In interviews with all three broadcast networks on Tuesday, newly-announced Republican presidential candidate Ted Cruz was pressed on whether he would abandon his conservative principles in a White House run.
On NBC's Today, co-host Matt Lauer interrogated the Texas Senator: "Senator, you're a guy who's known for taking on your own party....You've also led your party into some fights that backfired, the defunding of ObamaCare comes to mind. So you have detractors, not only across the aisle, but within your own party. How can you win the nomination unless you build a much broader coalition than the one you already have?"
Cruz began to answer: "Listen, I think you're exactly right that we need to build a broad coalition, we need to bring together the old Reagan coalition of conservatives and evangelicals and libertarians and Republican women and young people..." Lauer interjected: "And moderates?"
In a follow-up, Lauer pushed Cruz to accept liberal Republicans: "...is there room in Ted Cruz's Republican Party for those who are socially liberal, for those who are pro-choice, for those who support gay marriage?"
Cruz replied: "Well, look, absolutely. We welcome a broad tent and a broad coalition. Now what I'm trying to do is stand for principle....I think people can respect that even if they don't necessarily agree on everything."
Lauer fretted: "But you know your reputation. In your short time in the Senate you've developed a reputation as a guy who does not back down, who will not compromise....Will you bring that brand of no-compromise to the White House if you're elected?"
Introducing a taped exchange with Cruz on ABC's Good Morning America, White House correspondent Jon Karl noted: "In our interview, Cruz said he would appeal beyond the right wing." Like Lauer, Karl urged Cruz to back off his conservative views: "How are you with that hardline conservative message going to appeal to moderates and independents? Nobody gets elected without appealing to them."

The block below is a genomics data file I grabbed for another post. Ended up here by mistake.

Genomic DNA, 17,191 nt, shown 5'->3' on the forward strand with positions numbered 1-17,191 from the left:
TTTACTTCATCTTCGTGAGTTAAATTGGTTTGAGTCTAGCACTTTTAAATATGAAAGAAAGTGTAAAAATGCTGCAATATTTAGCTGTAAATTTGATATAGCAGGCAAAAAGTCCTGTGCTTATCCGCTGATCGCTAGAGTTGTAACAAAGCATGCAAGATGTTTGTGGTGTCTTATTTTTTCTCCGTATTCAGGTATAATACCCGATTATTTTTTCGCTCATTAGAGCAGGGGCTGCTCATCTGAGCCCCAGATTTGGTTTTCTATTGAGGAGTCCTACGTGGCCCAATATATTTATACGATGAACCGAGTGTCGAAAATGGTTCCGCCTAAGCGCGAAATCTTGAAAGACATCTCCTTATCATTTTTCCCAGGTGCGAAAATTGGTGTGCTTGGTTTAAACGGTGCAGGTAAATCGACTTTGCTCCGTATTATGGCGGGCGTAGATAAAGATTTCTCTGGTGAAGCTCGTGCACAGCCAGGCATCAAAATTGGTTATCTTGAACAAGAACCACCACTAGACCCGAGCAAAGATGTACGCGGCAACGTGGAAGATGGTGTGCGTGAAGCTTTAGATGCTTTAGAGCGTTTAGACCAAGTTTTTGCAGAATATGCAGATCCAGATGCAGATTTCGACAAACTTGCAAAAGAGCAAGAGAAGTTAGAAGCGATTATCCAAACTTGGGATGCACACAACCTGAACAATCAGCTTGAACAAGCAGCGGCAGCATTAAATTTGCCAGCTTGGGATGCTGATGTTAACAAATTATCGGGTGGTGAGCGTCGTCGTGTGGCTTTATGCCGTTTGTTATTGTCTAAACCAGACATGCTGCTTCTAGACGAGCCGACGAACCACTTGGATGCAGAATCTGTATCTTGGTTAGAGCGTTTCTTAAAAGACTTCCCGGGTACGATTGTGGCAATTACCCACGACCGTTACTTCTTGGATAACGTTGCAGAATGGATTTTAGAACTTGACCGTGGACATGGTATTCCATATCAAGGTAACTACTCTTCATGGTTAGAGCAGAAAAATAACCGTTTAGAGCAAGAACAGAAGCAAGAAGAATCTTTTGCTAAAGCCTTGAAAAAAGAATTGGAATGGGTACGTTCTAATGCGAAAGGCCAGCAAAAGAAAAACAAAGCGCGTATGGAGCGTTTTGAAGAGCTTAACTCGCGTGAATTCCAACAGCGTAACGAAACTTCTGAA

Cruz countered: "You know Jon, it's a funny thing when you work in the media that somehow you think it is a hardline to present a positive optimistic vision. My speech today talked about imagining an America that gets back to the free market principles and the constitutional liberties this country was built on."
On CBS This Morning, co-host Norah O'Donnell led off a sit-down with Cruz by wondering: "Are you the most conservative candidate in the Republican field?" Cruz joked: "Well, right now I'm the only announced candidate in the Republican field..." O'Donnell repeated: "But is that your plan to be the most conservative?"
Cruz responded: "My plan is to speak the truth and to defend common sense conservative values. I think millions of Americans recognize the path we are on it isn't working and they are looking for a change that they want to get back to the free market principles and the constitutional liberties the country was built on."
Unlike her NBC and ABC colleagues, O'Donnell didn't portray Cruz's conservatism as a liability: "That's such an interesting response because your supporters would say, 'Ted Cruz should come here and say yes he's going to be the most conservative candidate in the field. That's why I like him.'"
Cruz observed: "Look, I think part of it is the basic values of this country are common sense conservative values. Live within your means. Don't bankrupt your kids and grandkids. Follow the Constitution. I mean, it's only in Washington that those are viewed as radical or extreme propositions."
Fill-in co-host Vladimir Duthiers chimed in by worrying about Cruz's plan to repeal ObamaCare: "Senator, you say that if you are elected you would repeal the Affordable Care Act, but since it has passed 16 million people have become insured. So, would you take that away from them?"
Cruz dismantled the premise of the question:
Well, you know, those numbers don't tell the whole picture. For one thing, the bulk of those numbers are coming from expanded Medicaid. And Medicaid is a program where a lot of the people on Medicaid are not getting health care. Medicaid is a system already overburdened and more and more people are just getting waiting list and not actually getting health care. Beyond that, remember 6 million people had their health insurance cancelled because of ObamaCare. You are not doing someone a favor if you cancel the health insurance they like and then force them to buy new health insurance at higher premiums that covers less. And I can tell you people are frustrated. You know, five years ago maybe good faith reasonable minds could have differed on whether ObamaCare might have worked. At this point it is the single largest job killer in this country.